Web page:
More people are shopping online because it is easier and more convenient. It makes for a more competitive and fast-moving battleground for retailers and increases disruption among real estate markets. The move to online shopping has a negative effect on our high streets but is having a positive effect on industrial buildings that deal with logistics.

The industrial real estate sector has changed significantly over the past 10 years. The increased demand has been driven by traditional retailers, re-shaping their supply chains; third-party logistics companies and the rise of e-commerce operators. Amazon has dominated UK logistics take-up in recent years as it seeks to build capacity into its supply chain. This surge in demand has driven commercial real estate performance globally and industrial property outperformed the all-property benchmark in most regions in 2016.

As more institutionalised investors begin investing, prices increased, driving capital growth. Out of the 30 global markets measured by MSCI in 2016, 18 of them showed industrial assets had the strongest income returns. Landlords have pushed rents higher because vacancy levels in industrial real estate are close to historic low levels. In the USA, logistics has had the strongest rental growth of any US property type for 15 quarters in a row.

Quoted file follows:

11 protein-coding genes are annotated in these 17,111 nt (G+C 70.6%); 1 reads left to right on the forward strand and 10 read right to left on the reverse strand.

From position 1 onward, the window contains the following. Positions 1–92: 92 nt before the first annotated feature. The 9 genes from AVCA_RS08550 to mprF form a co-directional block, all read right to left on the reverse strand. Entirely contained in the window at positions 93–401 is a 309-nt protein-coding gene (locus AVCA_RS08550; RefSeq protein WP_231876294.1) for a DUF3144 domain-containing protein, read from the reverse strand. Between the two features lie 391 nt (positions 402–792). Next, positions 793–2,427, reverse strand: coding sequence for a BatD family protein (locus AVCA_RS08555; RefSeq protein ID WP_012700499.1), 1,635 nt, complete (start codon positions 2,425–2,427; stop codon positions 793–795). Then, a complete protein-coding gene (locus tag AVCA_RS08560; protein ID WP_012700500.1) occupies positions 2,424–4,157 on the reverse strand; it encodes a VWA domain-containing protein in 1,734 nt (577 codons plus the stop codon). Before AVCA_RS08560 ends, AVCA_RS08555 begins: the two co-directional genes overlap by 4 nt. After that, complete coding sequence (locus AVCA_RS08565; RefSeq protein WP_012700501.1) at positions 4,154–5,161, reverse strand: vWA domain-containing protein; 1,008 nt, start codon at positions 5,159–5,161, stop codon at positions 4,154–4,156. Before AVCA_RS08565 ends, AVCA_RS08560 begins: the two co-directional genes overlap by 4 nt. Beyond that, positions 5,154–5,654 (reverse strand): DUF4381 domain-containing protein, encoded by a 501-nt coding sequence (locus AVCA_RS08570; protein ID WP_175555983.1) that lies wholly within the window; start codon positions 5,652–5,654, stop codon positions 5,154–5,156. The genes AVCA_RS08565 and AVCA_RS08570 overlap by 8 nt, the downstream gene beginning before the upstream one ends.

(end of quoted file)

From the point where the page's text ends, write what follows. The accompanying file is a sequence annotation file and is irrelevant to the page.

E-commerce is still a fraction of retail sales globally but growth far exceeds the rest of retail. Distributing directly to an internet consumer is much less efficient that delivering to a bricks and mortar store and requires twice as much space for a given amount of sales. As e-commerce eats away at other retail sales, there is an increased demand for industrial space.

It is estimated that about 10% of industrial space globally is dedicated to e-commerce, so there is plenty of room to grow.

With more people living in densely populated areas in and around cities, the concept of the sharing economy may result in urban consolidation centres – logistics facilities situated close to the areas they serve. These types of initiatives indicate that the demand for logistics is unlikely to diminish soon, although the methods of delivery will change.